Microwave/Dielectric Driers – Continuous, Solid, Not Heat Sensitive
Industry: Fruit and Vegetable Preserving and Specialty Food Mfg (NAICS 3114)
Process Brief: Moisture in pasta, fruits, and vegetables is removed using electromagnetic radiation.
Energy source: Electricity Energy Intensity: 1,500 Btu/lb of water in the product
Dielectric driers use microwaves or radio frequencies to dry food by using electricity to heat the water in the product. Most other food drying technologies use hot air or hot surfaces to transfer thermal energy to the product. Microwave driers use a magnetron to generate electromagnetic radiation that causes the water molecules to vibrate and generate heat. Dielectric driers have two metal plates and the product is placed between the plates. The plates are energized with opposing polarity that is rapidly reversed causing the water molecules to vibrate and come to the surface of the product. Dielectric driers require good contact between the plates and the product, which can be difficult. Both types of driers are efficient and rapid but can heat unevenly resulting in quality problems for some products.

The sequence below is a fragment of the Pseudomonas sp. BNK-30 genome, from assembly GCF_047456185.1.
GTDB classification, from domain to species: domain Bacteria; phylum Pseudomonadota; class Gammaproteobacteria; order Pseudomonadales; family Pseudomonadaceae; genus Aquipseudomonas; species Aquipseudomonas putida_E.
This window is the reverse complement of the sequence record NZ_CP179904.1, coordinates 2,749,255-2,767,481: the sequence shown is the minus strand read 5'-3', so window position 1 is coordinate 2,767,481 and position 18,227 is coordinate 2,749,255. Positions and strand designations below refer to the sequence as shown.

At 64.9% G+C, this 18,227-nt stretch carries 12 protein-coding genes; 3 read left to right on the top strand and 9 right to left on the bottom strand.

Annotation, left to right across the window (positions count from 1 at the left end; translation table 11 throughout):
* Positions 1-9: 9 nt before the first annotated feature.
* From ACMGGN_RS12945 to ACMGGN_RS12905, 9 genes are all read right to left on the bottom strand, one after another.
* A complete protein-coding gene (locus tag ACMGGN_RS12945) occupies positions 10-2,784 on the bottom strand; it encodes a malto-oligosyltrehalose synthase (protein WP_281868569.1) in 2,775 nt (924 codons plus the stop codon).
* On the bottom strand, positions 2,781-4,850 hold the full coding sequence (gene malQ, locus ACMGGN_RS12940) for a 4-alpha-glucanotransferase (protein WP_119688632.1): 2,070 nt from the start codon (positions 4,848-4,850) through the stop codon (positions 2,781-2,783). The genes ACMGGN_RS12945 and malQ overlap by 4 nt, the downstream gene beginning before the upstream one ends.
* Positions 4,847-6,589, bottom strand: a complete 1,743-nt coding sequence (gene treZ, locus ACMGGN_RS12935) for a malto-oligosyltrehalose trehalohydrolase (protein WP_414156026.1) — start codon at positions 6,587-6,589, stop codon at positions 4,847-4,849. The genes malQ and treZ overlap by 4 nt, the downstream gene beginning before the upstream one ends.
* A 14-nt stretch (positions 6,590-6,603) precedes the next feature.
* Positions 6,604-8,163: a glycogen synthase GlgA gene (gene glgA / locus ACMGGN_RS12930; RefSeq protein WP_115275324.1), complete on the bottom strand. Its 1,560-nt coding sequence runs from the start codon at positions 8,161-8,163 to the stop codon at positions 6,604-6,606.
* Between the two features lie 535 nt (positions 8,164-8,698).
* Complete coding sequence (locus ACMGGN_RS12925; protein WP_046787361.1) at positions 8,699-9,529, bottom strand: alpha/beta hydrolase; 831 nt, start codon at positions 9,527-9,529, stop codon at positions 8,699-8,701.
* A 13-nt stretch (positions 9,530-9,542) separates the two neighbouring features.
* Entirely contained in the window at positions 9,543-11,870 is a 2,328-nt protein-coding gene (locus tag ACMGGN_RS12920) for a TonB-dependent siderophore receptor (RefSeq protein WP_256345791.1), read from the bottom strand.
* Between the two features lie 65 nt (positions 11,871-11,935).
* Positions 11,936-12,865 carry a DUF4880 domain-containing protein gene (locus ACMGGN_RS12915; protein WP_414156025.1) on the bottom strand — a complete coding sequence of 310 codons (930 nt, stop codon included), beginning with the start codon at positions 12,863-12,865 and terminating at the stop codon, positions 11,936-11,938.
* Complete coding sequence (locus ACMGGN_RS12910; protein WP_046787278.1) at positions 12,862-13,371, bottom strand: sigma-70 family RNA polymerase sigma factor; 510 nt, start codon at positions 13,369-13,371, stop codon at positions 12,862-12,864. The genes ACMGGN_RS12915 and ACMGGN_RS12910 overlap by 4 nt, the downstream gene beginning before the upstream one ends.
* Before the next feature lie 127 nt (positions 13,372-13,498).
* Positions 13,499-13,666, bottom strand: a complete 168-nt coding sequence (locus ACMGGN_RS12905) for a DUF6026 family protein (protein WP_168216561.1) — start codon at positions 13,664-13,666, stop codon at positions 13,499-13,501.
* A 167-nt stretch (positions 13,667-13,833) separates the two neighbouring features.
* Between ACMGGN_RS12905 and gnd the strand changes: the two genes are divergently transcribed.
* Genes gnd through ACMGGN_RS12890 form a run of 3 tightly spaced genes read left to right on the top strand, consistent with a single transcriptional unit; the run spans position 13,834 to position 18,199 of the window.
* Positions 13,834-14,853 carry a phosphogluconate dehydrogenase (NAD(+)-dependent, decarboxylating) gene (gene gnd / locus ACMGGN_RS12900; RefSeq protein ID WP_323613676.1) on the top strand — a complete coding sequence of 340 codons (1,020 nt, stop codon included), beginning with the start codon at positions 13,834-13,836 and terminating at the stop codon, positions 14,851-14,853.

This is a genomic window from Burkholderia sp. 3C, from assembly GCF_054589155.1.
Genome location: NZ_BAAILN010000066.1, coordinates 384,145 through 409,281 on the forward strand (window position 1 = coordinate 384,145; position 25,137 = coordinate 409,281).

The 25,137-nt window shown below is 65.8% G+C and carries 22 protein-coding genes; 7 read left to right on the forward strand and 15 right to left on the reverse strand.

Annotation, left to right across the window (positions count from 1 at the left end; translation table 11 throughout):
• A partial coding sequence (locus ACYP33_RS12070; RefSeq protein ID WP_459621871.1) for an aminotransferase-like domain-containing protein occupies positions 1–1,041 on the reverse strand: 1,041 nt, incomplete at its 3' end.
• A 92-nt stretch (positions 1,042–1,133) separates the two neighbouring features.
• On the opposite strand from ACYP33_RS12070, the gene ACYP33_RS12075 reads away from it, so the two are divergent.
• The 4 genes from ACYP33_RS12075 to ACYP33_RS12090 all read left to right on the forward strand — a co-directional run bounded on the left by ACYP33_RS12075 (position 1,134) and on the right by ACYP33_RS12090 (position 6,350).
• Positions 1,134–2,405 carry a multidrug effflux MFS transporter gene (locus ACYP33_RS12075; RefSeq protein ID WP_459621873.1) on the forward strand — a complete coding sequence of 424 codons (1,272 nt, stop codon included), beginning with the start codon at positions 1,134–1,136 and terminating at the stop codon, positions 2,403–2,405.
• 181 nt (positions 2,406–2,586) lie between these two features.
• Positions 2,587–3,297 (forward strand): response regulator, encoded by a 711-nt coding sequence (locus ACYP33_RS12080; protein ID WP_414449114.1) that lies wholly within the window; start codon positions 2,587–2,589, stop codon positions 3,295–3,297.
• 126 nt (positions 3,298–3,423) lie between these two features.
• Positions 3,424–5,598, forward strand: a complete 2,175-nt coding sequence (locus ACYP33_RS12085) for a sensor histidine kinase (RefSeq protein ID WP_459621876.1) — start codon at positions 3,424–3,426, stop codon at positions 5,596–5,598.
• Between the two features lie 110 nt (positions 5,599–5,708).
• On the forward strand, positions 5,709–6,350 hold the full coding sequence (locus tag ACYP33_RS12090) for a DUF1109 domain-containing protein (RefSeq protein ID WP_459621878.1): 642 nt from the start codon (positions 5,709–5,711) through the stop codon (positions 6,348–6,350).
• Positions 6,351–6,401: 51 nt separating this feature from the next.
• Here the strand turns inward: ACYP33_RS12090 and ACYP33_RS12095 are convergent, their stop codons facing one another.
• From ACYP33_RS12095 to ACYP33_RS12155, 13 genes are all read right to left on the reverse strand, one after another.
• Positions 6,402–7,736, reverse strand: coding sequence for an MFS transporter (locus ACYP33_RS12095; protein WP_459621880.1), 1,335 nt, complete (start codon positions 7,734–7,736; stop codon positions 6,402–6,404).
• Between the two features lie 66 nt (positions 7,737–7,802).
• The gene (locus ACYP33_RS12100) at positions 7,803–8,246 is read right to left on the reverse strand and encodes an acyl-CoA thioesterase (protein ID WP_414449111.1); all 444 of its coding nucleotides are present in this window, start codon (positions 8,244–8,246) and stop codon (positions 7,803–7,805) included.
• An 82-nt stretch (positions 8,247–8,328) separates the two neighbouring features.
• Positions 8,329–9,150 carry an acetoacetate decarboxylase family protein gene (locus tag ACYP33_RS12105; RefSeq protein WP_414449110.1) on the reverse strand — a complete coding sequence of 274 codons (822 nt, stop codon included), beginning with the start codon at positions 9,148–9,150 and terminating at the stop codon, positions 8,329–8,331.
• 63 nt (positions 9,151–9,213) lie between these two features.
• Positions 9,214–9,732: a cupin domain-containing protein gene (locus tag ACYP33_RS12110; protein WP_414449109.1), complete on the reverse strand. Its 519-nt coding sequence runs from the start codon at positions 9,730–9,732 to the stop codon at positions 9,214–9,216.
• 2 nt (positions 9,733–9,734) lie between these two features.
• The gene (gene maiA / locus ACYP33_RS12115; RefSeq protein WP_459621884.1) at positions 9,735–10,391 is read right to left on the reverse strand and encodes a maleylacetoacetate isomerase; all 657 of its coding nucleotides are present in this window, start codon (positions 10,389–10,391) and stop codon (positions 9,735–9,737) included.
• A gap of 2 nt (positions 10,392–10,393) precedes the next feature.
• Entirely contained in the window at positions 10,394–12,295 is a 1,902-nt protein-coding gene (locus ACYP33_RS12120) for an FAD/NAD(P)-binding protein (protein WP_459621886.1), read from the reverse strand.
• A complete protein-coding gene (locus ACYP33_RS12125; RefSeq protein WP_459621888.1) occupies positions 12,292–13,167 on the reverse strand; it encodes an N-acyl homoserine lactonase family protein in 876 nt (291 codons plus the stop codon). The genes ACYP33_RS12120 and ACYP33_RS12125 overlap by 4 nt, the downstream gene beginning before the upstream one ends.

Microwave and dielectric driers have found their greatest use in the drying of pasta but both types of driers have found limited applications elsewhere in the food industry. Two obstacles to greater use are the inability of microwaves to penetrate thicker products and the difficulty of matching dielectric plates to specific product shapes. Generally, microwave and dielectric driers are effective in bringing water to the surface of the product and are used in combination with forced air driers that actually remove the moisture from the product. Continuous microwave driers use a conveyor to move the product through a shielded microwaving zone. Continuous dielectric driers use groups of plates and a mechanized handling system that essentially automates the material handling to achieve continuous production.